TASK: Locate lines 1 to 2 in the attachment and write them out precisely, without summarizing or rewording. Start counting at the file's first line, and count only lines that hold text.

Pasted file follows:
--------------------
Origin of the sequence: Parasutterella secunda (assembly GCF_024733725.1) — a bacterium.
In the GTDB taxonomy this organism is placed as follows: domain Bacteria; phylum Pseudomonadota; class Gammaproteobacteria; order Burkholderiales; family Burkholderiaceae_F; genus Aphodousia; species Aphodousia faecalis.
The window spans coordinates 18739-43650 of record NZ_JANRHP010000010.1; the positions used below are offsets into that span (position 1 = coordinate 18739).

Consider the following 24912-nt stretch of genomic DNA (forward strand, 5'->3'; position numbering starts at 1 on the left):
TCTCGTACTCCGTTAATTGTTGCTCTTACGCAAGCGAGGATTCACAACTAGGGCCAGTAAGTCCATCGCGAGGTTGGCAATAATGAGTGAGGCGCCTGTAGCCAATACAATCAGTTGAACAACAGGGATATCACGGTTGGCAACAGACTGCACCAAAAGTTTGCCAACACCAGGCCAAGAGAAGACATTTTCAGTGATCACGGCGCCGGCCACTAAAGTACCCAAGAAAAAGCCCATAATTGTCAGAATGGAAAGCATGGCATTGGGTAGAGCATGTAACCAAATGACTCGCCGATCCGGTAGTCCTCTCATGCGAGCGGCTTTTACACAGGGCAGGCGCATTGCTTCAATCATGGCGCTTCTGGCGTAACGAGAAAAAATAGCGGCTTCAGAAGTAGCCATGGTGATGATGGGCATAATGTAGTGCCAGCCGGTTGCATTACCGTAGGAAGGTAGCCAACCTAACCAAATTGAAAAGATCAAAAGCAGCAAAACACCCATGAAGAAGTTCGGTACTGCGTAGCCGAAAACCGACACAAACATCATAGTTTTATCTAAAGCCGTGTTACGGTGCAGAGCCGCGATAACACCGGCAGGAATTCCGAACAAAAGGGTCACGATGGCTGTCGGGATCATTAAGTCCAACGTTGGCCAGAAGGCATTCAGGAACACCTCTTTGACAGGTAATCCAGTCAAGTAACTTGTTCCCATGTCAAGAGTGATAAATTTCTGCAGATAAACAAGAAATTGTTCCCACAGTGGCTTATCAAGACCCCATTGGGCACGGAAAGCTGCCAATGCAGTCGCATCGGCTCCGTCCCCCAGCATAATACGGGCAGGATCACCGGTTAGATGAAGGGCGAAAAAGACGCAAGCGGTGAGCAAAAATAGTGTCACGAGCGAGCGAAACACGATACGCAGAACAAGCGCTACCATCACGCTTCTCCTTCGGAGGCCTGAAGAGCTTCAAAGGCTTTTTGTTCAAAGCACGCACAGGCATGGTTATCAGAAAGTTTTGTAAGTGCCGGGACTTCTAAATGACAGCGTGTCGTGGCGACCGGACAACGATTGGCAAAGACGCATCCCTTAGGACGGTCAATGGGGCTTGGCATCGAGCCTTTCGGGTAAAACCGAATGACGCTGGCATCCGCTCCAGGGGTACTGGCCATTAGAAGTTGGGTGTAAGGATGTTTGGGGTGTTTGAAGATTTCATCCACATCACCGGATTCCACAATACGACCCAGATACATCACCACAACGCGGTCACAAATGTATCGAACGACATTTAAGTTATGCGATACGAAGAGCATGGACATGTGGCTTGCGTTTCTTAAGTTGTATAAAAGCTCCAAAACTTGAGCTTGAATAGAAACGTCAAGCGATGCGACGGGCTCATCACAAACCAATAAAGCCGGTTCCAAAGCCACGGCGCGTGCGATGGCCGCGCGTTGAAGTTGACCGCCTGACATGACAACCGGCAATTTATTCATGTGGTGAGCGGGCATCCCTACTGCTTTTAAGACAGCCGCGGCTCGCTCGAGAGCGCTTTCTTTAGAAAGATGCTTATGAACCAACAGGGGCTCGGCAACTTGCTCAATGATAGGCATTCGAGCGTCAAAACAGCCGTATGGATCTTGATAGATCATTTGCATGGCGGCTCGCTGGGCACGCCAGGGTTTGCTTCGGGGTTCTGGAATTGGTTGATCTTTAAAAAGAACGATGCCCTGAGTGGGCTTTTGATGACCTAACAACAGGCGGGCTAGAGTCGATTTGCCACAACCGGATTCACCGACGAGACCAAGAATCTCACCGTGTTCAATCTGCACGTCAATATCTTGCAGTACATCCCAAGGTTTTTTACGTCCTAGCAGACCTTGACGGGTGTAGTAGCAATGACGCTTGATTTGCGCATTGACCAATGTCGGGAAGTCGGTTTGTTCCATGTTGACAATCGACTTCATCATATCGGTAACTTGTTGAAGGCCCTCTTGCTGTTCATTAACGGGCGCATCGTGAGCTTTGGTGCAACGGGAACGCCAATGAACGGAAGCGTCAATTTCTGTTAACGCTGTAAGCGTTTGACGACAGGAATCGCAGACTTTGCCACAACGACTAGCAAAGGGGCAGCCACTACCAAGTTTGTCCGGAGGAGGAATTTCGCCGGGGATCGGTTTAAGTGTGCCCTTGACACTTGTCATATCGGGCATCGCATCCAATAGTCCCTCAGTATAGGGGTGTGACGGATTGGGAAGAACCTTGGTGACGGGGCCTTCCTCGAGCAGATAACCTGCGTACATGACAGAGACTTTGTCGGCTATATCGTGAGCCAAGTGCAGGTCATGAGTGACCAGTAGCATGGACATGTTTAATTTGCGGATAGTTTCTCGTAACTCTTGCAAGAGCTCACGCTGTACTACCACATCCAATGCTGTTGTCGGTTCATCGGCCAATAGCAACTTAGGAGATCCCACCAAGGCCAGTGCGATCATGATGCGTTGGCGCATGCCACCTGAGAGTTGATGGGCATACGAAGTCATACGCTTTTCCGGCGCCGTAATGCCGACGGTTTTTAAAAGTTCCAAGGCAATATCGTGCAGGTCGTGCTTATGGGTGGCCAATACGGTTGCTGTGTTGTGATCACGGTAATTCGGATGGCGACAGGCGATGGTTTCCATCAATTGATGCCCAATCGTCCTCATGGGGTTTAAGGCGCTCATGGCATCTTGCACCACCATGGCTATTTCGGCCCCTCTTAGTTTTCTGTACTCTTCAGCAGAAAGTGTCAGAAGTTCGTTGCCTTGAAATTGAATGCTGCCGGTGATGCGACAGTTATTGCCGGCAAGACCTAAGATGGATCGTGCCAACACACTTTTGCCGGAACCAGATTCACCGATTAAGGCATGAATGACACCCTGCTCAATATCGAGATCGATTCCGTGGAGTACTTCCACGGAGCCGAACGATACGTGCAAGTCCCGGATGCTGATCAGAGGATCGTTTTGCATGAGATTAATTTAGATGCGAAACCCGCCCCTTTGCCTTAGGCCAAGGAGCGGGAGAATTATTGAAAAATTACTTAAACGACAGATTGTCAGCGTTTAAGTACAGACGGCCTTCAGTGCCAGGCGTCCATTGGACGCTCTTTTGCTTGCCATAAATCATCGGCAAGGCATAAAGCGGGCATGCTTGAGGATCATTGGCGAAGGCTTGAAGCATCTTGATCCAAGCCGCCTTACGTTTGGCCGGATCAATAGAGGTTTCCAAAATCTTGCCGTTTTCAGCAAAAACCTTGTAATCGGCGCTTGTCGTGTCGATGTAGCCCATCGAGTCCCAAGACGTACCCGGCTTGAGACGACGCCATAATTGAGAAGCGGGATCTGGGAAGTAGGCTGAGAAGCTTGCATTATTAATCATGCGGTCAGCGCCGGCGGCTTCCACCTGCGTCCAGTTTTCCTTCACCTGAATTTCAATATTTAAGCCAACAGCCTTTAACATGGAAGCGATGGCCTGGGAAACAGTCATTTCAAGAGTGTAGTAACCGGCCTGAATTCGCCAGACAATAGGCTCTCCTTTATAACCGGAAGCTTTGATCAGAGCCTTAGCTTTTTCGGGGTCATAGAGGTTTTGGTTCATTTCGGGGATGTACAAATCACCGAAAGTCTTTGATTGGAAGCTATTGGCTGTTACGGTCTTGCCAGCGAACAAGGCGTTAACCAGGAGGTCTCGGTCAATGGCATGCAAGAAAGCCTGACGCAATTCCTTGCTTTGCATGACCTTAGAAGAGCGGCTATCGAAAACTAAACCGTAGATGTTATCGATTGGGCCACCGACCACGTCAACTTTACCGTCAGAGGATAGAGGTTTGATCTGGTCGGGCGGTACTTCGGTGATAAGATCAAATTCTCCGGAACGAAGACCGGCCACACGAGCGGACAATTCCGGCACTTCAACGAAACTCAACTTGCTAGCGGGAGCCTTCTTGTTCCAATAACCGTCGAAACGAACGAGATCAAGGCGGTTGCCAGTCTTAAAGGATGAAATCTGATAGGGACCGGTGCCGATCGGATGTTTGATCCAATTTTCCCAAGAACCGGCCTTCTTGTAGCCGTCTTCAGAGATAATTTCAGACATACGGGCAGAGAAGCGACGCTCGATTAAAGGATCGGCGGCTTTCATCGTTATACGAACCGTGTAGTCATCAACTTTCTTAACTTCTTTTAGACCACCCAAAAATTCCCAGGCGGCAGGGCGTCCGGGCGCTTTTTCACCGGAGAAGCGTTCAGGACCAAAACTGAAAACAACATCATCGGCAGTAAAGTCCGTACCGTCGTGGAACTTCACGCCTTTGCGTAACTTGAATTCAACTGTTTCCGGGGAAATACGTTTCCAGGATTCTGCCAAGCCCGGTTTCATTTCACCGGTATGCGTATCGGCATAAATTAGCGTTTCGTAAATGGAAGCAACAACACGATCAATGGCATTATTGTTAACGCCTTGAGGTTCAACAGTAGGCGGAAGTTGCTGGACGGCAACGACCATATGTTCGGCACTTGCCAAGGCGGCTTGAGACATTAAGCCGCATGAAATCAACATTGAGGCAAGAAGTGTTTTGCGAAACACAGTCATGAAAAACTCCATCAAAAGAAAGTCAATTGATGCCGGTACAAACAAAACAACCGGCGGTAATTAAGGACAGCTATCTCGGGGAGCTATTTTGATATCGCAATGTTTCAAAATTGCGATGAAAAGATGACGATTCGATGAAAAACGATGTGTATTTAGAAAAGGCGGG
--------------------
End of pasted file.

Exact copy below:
Origin of the sequence: Parasutterella secunda (assembly GCF_024733725.1) — a bacterium.
In the GTDB taxonomy this organism is placed as follows: domain Bacteria; phylum Pseudomonadota; class Gammaproteobacteria; order Burkholderiales; family Burkholderiaceae_F; genus Aphodousia; species Aphodousia faecalis.